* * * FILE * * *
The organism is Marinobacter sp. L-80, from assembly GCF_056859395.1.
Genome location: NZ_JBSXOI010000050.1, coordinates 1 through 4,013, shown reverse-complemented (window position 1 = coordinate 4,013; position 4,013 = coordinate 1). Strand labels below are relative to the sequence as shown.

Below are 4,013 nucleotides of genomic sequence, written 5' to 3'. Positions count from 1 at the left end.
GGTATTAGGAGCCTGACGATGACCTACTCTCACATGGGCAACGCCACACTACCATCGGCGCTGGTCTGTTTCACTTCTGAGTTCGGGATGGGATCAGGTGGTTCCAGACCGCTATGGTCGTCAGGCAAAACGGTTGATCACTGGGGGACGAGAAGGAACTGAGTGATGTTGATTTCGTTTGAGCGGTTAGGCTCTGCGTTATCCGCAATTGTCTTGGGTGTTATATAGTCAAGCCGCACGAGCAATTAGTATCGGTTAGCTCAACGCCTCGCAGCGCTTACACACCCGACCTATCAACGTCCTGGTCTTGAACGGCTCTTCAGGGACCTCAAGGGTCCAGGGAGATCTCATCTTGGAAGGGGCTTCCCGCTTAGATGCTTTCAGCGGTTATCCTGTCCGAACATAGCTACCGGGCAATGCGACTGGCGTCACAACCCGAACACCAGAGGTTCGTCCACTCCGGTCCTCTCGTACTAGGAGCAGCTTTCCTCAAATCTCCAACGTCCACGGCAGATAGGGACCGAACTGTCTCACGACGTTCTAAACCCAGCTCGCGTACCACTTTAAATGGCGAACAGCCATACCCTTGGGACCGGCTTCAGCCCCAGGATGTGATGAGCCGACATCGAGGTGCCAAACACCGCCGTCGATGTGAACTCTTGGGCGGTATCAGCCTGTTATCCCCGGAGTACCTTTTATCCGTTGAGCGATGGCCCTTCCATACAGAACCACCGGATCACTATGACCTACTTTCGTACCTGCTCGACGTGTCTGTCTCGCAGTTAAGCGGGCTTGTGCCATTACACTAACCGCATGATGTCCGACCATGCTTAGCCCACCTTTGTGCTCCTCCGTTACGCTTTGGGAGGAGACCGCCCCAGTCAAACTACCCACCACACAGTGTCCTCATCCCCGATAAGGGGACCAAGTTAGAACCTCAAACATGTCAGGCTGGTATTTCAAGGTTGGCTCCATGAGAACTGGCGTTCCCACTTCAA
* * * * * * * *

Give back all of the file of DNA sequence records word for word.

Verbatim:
The organism is Marinobacter sp. L-80, from assembly GCF_056859395.1.
Genome location: NZ_JBSXOI010000050.1, coordinates 1 through 4,013, shown reverse-complemented (window position 1 = coordinate 4,013; position 4,013 = coordinate 1). Strand labels below are relative to the sequence as shown.

Below are 4,013 nucleotides of genomic sequence, written 5' to 3'. Positions count from 1 at the left end.
GGTATTAGGAGCCTGACGATGACCTACTCTCACATGGGCAACGCCACACTACCATCGGCGCTGGTCTGTTTCACTTCTGAGTTCGGGATGGGATCAGGTGGTTCCAGACCGCTATGGTCGTCAGGCAAAACGGTTGATCACTGGGGGACGAGAAGGAACTGAGTGATGTTGATTTCGTTTGAGCGGTTAGGCTCTGCGTTATCCGCAATTGTCTTGGGTGTTATATAGTCAAGCCGCACGAGCAATTAGTATCGGTTAGCTCAACGCCTCGCAGCGCTTACACACCCGACCTATCAACGTCCTGGTCTTGAACGGCTCTTCAGGGACCTCAAGGGTCCAGGGAGATCTCATCTTGGAAGGGGCTTCCCGCTTAGATGCTTTCAGCGGTTATCCTGTCCGAACATAGCTACCGGGCAATGCGACTGGCGTCACAACCCGAACACCAGAGGTTCGTCCACTCCGGTCCTCTCGTACTAGGAGCAGCTTTCCTCAAATCTCCAACGTCCACGGCAGATAGGGACCGAACTGTCTCACGACGTTCTAAACCCAGCTCGCGTACCACTTTAAATGGCGAACAGCCATACCCTTGGGACCGGCTTCAGCCCCAGGATGTGATGAGCCGACATCGAGGTGCCAAACACCGCCGTCGATGTGAACTCTTGGGCGGTATCAGCCTGTTATCCCCGGAGTACCTTTTATCCGTTGAGCGATGGCCCTTCCATACAGAACCACCGGATCACTATGACCTACTTTCGTACCTGCTCGACGTGTCTGTCTCGCAGTTAAGCGGGCTTGTGCCATTACACTAACCGCATGATGTCCGACCATGCTTAGCCCACCTTTGTGCTCCTCCGTTACGCTTTGGGAGGAGACCGCCCCAGTCAAACTACCCACCACACAGTGTCCTCATCCCCGATAAGGGGACCAAGTTAGAACCTCAAACATGTCAGGCTGGTATTTCAAGGTTGGCTCCATGAGAACTGGCGTTCCCACTTCAA